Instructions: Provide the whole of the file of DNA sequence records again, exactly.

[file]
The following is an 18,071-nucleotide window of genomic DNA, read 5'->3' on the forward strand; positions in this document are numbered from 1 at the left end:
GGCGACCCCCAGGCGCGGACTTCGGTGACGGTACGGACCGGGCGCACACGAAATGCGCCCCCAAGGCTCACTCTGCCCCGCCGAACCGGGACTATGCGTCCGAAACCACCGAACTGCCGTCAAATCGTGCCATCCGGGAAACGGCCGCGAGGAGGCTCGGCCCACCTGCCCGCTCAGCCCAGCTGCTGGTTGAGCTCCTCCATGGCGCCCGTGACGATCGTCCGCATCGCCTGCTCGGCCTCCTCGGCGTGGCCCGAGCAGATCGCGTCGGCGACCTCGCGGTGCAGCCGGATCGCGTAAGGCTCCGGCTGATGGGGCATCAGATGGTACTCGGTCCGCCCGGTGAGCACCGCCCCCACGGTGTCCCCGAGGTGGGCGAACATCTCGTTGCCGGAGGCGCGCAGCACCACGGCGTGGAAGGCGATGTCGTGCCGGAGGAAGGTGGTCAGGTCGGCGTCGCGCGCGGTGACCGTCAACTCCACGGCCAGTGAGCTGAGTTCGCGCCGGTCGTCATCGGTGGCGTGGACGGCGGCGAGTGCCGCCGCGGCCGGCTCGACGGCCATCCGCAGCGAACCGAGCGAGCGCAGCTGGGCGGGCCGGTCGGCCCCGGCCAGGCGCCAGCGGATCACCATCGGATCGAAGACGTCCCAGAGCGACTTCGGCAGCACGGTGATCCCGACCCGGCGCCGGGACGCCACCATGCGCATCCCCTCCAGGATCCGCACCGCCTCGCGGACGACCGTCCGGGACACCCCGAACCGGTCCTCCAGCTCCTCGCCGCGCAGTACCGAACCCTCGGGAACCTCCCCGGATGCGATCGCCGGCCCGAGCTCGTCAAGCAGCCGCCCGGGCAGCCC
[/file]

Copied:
The following is an 18,071-nucleotide window of genomic DNA, read 5'->3' on the forward strand; positions in this document are numbered from 1 at the left end:
GGCGACCCCCAGGCGCGGACTTCGGTGACGGTACGGACCGGGCGCACACGAAATGCGCCCCCAAGGCTCACTCTGCCCCGCCGAACCGGGACTATGCGTCCGAAACCACCGAACTGCCGTCAAATCGTGCCATCCGGGAAACGGCCGCGAGGAGGCTCGGCCCACCTGCCCGCTCAGCCCAGCTGCTGGTTGAGCTCCTCCATGGCGCCCGTGACGATCGTCCGCATCGCCTGCTCGGCCTCCTCGGCGTGGCCCGAGCAGATCGCGTCGGCGACCTCGCGGTGCAGCCGGATCGCGTAAGGCTCCGGCTGATGGGGCATCAGATGGTACTCGGTCCGCCCGGTGAGCACCGCCCCCACGGTGTCCCCGAGGTGGGCGAACATCTCGTTGCCGGAGGCGCGCAGCACCACGGCGTGGAAGGCGATGTCGTGCCGGAGGAAGGTGGTCAGGTCGGCGTCGCGCGCGGTGACCGTCAACTCCACGGCCAGTGAGCTGAGTTCGCGCCGGTCGTCATCGGTGGCGTGGACGGCGGCGAGTGCCGCCGCGGCCGGCTCGACGGCCATCCGCAGCGAACCGAGCGAGCGCAGCTGGGCGGGCCGGTCGGCCCCGGCCAGGCGCCAGCGGATCACCATCGGATCGAAGACGTCCCAGAGCGACTTCGGCAGCACGGTGATCCCGACCCGGCGCCGGGACGCCACCATGCGCATCCCCTCCAGGATCCGCACCGCCTCGCGGACGACCGTCCGGGACACCCCGAACCGGTCCTCCAGCTCCTCGCCGCGCAGTACCGAACCCTCGGGAACCTCCCCGGATGCGATCGCCGGCCCGAGCTCGTCAAGCAGCCGCCCGGGCAGCCC